Health Benefits and Risks of Drinking Water
The Elixir of Life or Potentially Lethal in Excess?
As a swimmer I spend a lot of time in water whether this is at a swimming pool or in open water such as rivers and lakes. I also inadvertently end up drinking some of this water and it’s not always the cleanest!
Touch wood I’ve not suffered any illness yet however it has prompted me to think about what the actual benefits are of drinking water as well as some of the dangers that don’t just come from drinking dirty or contaminated water
10 Benefits of drinking water
1 – Water flushes out toxins
Water can flush out toxins in our body through sweat and urine. It can also help our kidneys and reduces kidney stones by diluting salts and materials in our urine that cause stones.
2 – Temperature regulation
Water allows heat from the body to be released when sweat evaporates from the skin surface. It also has thermal properties and helps keep joints and muscles lubricated which reduces cramps and things like sprains.
3 – Digestion and constipation
Drinking sufficient water improves the metabolism and helps the body break down food more effectively. Warm water is particular good for digestion. If the body doesn’t have enough water then it pulls it from the stools and therefore makes them harder and difficult to pass.
4 – Reduction in headaches and migraines
These are often caused by dehydration and research in the European Journal of Neurology found that increasing the amount of water you drink can reduce the total number of hours and intensity of headaches.
5 -Weight loss and appetite suppression
A clinical trial found that if we drink two 8 ounce glasses of water prior to a meal then it fills the stomach and can suppress our appetite resulting in us eating less. Water also increases the rate that the body burns fat and helps with the breakdown and elimination of fat cells.
6 – Healthier skin
Capillary blood flow is improved when we are hydrated and this helps with healthier skin. Water also replenishes skin tissue, moisturises skin and improves its elasticity
7 – Relieves tiredness
When there’s less water in our body then our blood volume drops which means the heart has to work harder to pump oxygenated blood around the bloodstream. Other major organs also become less efficient.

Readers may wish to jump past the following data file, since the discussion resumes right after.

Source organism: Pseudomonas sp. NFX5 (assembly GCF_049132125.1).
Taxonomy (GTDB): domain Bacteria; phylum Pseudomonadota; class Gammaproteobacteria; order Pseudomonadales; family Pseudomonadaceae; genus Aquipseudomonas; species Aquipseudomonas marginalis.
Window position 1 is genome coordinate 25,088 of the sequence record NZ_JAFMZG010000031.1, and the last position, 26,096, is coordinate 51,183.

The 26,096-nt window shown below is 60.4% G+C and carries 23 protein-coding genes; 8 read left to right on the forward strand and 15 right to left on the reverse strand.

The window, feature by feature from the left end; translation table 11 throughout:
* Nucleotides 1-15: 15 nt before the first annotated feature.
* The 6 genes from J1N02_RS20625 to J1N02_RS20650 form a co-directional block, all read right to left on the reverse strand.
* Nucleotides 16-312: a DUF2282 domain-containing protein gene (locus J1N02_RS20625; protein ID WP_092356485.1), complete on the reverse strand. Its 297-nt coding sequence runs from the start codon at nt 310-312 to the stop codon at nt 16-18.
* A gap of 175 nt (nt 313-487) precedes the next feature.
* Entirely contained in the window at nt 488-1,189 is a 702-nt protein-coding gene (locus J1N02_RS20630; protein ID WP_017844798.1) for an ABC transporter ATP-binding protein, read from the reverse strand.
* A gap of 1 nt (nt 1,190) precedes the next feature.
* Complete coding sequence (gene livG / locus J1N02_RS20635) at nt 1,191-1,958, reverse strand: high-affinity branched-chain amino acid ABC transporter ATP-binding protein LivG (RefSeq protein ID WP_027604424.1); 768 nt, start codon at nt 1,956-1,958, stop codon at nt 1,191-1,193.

8 – Faster recovery from hangovers
Alcohol is a diuretic and makes us go to the toilet more which results in dehydration. Rehydrating helps the body as highlighted above and we recover more quickly.
9 – Reduction of bad breath
Water keeps our mouth moist which washes away bacteria and food particles, diluting the bacteria compounds that cause bad smells.
10 – Improves mood
Some research suggests that if we’re mildly dehydrated by even 1 or 2 percent then it can negatively affect our mood and our ability to think.
Potential problems from excessive consumption
Professor Mark Whiteley, a consultant vascular surgeon and founder of The Whiteley Clinic in London is an expert that has expressed concerns about excessive water consumption.
1 – Excessive sweating
He states that over drinking is linked to extreme sweating problems. In some cases this is so severe his patients are considering surgery to remove their sweat glands.
2 – Sleep disruption
Professor Whitely also says that drinking a lot of water at the end of the day can disrupt sleep. He states that ‘when we fall asleep, our brains release ADH, an anti-diuretic hormone, to slow down kidney function and stop us feeling the need to urinate during the night’. If we have extra fluid in our system then it can override the effect of ADH, fill our bladder and then we need to get up in the middle of the night. He recommends that it’s best not to drink fluid for two or three hours before bed and that if sleep is a problem then to have ‘a warm bath just before bed, which will encourage you to sweat and dehydrate slightly, which will make it less likely you will need to get up in the night’.
3 – Water intoxication
Research in 2015 has stated that at least 14 people have died from drinking too much water while participating in sport. Victims have included marathon runners as well as people doing yoga and playing lawn green bowling.
The risk can come from pre-loading with excessive water and then drinking too much whilst exercising. It hasn’t just affected this group of people however; a 40-year-old mother in Huddersfield was on a weight loss programme and died of water intoxication after drinking 4 litres of water in a couple of hours. The problem is that too much water dilutes the salts in our blood which causes water intoxication with symptoms such as headaches, vomiting and mental disorientation. The kidneys also can’t flush the water out of our bodies quickly enough and this excess water enters the cells in our body and causes them to swell. When the brain cells start to swell then the condition can lead to seizures, comas and potentially death.
How much water should we drink?
It’s clear that there are pros and cons associated with drinking water so as with most things in life, drinking water should be done in moderation.
As a rough guide you can calculate your recommended intake by taking your
(lbs) and dividing it by 2 to get an estimate of how many ounces of water you should drink daily, essentially:
Your weight (lbs) ÷ 2 = Water intake in ounces
With 8 ounces being approximately one glass of water and the average human weight being around 130 lbs, for most people this will mean a recommendation of eight glasses a day.
Remaining hydrated is a key component of a healthy lifestyle, just make sure your intake is sensible the issues of excess won’t be a problem.